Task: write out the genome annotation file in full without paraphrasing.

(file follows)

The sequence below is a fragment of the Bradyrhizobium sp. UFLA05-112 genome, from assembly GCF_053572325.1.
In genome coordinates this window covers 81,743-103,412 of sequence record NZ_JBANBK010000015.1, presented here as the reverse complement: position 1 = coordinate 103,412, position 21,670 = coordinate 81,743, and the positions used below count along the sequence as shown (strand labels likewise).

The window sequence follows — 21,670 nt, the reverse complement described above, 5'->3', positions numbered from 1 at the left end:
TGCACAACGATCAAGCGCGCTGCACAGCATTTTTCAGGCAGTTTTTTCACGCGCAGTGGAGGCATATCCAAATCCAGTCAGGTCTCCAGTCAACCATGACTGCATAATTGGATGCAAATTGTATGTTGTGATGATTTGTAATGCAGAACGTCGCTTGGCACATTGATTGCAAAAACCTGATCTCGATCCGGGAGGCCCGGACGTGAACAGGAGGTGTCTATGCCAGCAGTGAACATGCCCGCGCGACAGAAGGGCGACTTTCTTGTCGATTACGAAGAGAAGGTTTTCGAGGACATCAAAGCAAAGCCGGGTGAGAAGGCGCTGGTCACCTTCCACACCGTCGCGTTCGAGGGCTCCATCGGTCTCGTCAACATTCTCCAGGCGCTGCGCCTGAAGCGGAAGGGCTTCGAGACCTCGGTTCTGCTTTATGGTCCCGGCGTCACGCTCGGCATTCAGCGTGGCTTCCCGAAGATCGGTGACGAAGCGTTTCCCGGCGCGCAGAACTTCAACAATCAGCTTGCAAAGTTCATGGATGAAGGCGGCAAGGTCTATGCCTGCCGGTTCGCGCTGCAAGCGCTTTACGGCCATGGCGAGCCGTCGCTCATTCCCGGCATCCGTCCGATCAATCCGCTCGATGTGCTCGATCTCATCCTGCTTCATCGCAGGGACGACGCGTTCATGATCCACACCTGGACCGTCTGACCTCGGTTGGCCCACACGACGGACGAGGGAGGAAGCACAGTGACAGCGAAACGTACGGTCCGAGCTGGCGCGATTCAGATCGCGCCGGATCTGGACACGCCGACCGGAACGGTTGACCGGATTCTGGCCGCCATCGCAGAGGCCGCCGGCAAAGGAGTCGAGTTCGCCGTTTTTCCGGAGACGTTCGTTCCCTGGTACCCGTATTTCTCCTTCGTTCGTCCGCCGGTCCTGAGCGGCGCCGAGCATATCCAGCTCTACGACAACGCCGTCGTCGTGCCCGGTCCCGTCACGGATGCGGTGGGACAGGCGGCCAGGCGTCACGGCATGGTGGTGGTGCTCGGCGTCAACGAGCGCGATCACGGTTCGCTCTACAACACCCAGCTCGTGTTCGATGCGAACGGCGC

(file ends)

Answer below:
The sequence below is a fragment of the Bradyrhizobium sp. UFLA05-112 genome, from assembly GCF_053572325.1.
In genome coordinates this window covers 81,743-103,412 of sequence record NZ_JBANBK010000015.1, presented here as the reverse complement: position 1 = coordinate 103,412, position 21,670 = coordinate 81,743, and the positions used below count along the sequence as shown (strand labels likewise).

The window sequence follows — 21,670 nt, the reverse complement described above, 5'->3', positions numbered from 1 at the left end:
TGCACAACGATCAAGCGCGCTGCACAGCATTTTTCAGGCAGTTTTTTCACGCGCAGTGGAGGCATATCCAAATCCAGTCAGGTCTCCAGTCAACCATGACTGCATAATTGGATGCAAATTGTATGTTGTGATGATTTGTAATGCAGAACGTCGCTTGGCACATTGATTGCAAAAACCTGATCTCGATCCGGGAGGCCCGGACGTGAACAGGAGGTGTCTATGCCAGCAGTGAACATGCCCGCGCGACAGAAGGGCGACTTTCTTGTCGATTACGAAGAGAAGGTTTTCGAGGACATCAAAGCAAAGCCGGGTGAGAAGGCGCTGGTCACCTTCCACACCGTCGCGTTCGAGGGCTCCATCGGTCTCGTCAACATTCTCCAGGCGCTGCGCCTGAAGCGGAAGGGCTTCGAGACCTCGGTTCTGCTTTATGGTCCCGGCGTCACGCTCGGCATTCAGCGTGGCTTCCCGAAGATCGGTGACGAAGCGTTTCCCGGCGCGCAGAACTTCAACAATCAGCTTGCAAAGTTCATGGATGAAGGCGGCAAGGTCTATGCCTGCCGGTTCGCGCTGCAAGCGCTTTACGGCCATGGCGAGCCGTCGCTCATTCCCGGCATCCGTCCGATCAATCCGCTCGATGTGCTCGATCTCATCCTGCTTCATCGCAGGGACGACGCGTTCATGATCCACACCTGGACCGTCTGACCTCGGTTGGCCCACACGACGGACGAGGGAGGAAGCACAGTGACAGCGAAACGTACGGTCCGAGCTGGCGCGATTCAGATCGCGCCGGATCTGGACACGCCGACCGGAACGGTTGACCGGATTCTGGCCGCCATCGCAGAGGCCGCCGGCAAAGGAGTCGAGTTCGCCGTTTTTCCGGAGACGTTCGTTCCCTGGTACCCGTATTTCTCCTTCGTTCGTCCGCCGGTCCTGAGCGGCGCCGAGCATATCCAGCTCTACGACAACGCCGTCGTCGTGCCCGGTCCCGTCACGGATGCGGTGGGACAGGCGGCCAGGCGTCACGGCATGGTGGTGGTGCTCGGCGTCAACGAGCGCGATCACGGTTCGCTCTACAACACCCAGCTCGTGTTCGATGCGAACGGCGC